It’s generally agreed that the Virginia massacre isn’t going to change US gun laws — you’d probably need about a half-dozen of them in the space of a month to do that.

However, what it will do is increase surveillance of students and psychological profiling in American universities, and by extension, here. Cho Seung-hui — the ”question-mark kid” who spoke to virtually no one and walked around in wrap-around shades — is the sort of person who’s scarcely unknown in arts faculties, especially in creative writing courses. Yet, one presumes that from now on every underground weirdo in trenchcoat and dark glasses is going to feel the eye of suspicion upon them.

Which is a pity because I can think of at least two academics, one editor of a national newspaper opinion page, and a bloke who now owns three pizza shops who would fit that bill from my own gun-spree-free student days.

More particularly, what is going to happen to academic confidentiality? Is every teacher now going to be perpetually on the look-out for the next mass murderer in classes where students are encouraged to explore their imagination in whatever direction it goes?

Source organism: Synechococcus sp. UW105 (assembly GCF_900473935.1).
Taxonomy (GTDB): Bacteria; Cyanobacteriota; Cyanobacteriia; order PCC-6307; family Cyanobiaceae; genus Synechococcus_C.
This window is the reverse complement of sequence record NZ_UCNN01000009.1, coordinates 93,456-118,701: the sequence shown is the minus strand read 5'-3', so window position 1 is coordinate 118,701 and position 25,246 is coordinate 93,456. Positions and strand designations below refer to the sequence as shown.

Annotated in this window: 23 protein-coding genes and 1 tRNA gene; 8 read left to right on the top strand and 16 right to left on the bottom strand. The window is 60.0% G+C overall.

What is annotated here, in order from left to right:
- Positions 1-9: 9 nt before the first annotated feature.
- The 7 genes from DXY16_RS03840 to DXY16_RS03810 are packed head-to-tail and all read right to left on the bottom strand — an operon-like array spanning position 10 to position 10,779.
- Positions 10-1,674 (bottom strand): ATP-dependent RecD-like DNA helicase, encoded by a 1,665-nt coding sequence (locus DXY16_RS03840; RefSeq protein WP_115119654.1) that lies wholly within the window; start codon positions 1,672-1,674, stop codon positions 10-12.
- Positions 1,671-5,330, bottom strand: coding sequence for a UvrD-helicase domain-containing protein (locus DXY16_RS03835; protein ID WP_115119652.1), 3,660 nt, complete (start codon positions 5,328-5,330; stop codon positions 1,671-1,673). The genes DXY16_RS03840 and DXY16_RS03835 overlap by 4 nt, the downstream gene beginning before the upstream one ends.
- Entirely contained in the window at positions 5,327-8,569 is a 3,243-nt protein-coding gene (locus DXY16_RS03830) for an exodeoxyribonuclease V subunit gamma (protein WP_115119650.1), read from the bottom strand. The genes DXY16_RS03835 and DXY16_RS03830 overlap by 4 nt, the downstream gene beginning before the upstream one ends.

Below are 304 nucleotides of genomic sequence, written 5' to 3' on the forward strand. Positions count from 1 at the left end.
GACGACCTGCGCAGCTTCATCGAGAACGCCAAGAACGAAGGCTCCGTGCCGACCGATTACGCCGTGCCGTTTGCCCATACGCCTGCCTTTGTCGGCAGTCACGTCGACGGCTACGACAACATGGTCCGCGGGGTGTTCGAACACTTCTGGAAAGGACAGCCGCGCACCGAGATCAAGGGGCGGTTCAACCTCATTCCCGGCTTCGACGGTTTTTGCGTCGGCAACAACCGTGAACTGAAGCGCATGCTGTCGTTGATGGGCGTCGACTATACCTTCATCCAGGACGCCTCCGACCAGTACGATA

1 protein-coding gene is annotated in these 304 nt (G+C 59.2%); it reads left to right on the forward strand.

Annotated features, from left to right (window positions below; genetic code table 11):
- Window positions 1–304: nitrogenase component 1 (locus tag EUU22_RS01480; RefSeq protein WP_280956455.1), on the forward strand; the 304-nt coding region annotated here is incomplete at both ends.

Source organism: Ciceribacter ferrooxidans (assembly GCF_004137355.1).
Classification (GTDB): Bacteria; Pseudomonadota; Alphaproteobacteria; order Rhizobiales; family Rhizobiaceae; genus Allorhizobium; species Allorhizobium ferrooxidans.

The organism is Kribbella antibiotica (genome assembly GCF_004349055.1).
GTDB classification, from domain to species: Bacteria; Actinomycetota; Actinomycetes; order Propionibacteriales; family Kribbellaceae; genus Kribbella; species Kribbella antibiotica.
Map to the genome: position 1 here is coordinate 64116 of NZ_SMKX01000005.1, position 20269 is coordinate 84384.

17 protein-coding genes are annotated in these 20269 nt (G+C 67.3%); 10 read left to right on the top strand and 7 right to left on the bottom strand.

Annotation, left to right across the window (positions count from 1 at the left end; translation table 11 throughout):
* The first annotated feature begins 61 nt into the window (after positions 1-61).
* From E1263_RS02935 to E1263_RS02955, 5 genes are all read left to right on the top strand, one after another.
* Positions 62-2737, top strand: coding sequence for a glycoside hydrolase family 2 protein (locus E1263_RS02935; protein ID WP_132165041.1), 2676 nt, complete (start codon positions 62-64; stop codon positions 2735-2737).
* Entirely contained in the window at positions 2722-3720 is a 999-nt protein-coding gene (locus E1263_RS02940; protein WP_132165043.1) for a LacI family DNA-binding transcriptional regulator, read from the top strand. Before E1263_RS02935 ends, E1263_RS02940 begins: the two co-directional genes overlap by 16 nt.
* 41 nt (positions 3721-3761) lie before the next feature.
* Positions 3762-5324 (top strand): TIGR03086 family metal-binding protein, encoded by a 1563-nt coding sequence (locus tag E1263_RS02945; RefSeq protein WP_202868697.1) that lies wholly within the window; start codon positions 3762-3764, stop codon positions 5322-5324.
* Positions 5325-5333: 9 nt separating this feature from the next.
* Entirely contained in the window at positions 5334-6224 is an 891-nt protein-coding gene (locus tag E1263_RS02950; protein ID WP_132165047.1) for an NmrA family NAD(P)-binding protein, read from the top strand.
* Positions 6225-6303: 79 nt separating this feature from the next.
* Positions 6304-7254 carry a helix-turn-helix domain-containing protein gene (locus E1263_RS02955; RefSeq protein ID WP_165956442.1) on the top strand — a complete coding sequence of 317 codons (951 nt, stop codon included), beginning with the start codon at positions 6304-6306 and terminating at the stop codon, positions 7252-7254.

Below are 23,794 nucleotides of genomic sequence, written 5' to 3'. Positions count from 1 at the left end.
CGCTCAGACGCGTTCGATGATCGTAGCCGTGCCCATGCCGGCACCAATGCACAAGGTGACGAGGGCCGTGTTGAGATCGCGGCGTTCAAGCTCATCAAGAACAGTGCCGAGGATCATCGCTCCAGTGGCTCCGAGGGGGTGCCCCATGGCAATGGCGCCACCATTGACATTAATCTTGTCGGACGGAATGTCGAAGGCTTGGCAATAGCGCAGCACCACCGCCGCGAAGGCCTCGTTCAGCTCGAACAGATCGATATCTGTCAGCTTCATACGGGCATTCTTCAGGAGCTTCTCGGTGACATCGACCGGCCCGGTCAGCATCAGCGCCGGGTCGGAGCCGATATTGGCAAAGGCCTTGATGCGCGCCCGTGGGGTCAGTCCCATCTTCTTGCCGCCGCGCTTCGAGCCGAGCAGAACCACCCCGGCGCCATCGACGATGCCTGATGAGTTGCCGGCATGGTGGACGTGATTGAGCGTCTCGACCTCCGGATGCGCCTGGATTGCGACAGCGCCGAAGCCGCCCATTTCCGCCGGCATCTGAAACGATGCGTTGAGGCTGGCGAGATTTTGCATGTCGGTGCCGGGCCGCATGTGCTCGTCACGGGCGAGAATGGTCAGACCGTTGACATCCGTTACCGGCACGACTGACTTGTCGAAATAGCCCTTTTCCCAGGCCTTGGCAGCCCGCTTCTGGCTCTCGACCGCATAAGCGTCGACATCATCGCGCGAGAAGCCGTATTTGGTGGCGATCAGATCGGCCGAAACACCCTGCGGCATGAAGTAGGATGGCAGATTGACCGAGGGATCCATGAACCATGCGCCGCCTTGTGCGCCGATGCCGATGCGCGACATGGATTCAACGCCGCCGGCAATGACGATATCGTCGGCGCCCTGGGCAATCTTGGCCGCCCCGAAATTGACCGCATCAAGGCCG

Take, Seung-hui’s play (parts of which were reproduced on Crikey yesterday) submitted for his class, and which led his tutor to wonder if she should call the police. The violent plot concerns a sexually overcharged family in which the family friend has killed the father in order to possess the mother, and the son is fuming with the thwarted desire to murder him.

Shocking really — for Seung-hui has clearly plagiarised Hamlet, which follows this plot pretty much to the letter. The violent discourse echoes an earlier, funnier Shakespeare work Titus Andronicus in which the heroine has to write her murderer’s name in the sand with a stick held between her arms because the hero has cut out her tongue, eyes and hands.

Looking for a more recent example, there’s almost an embarrassment of riches from Tarantino (‘I hate him. Must kill Dick’ — from Seung-hui’s screenplay is simply a rip-off of the Uma Thurman’s refrain ‘I’m gonna kill Bill’ in the eponymous film) or the whole Saw/Hostel genre of ultra-sadistic torture films. And the riffs about ”Richard McBeef’s face” by Seung-hui’s killer character have pretty much the same feel as Woody Harrelson’s riffs in Natural Born Killers.

So the means of the crime — over-the-counter pistols — will remain free while the fantasy — the free-play of the imagination — will become increasingly criminalised. This, as the second amendment notes, is to preserve freedom.

Oh, and at least 140 died in suicide bombings in Iraq yesterday. Check for their memorials on Facebook anytime soon.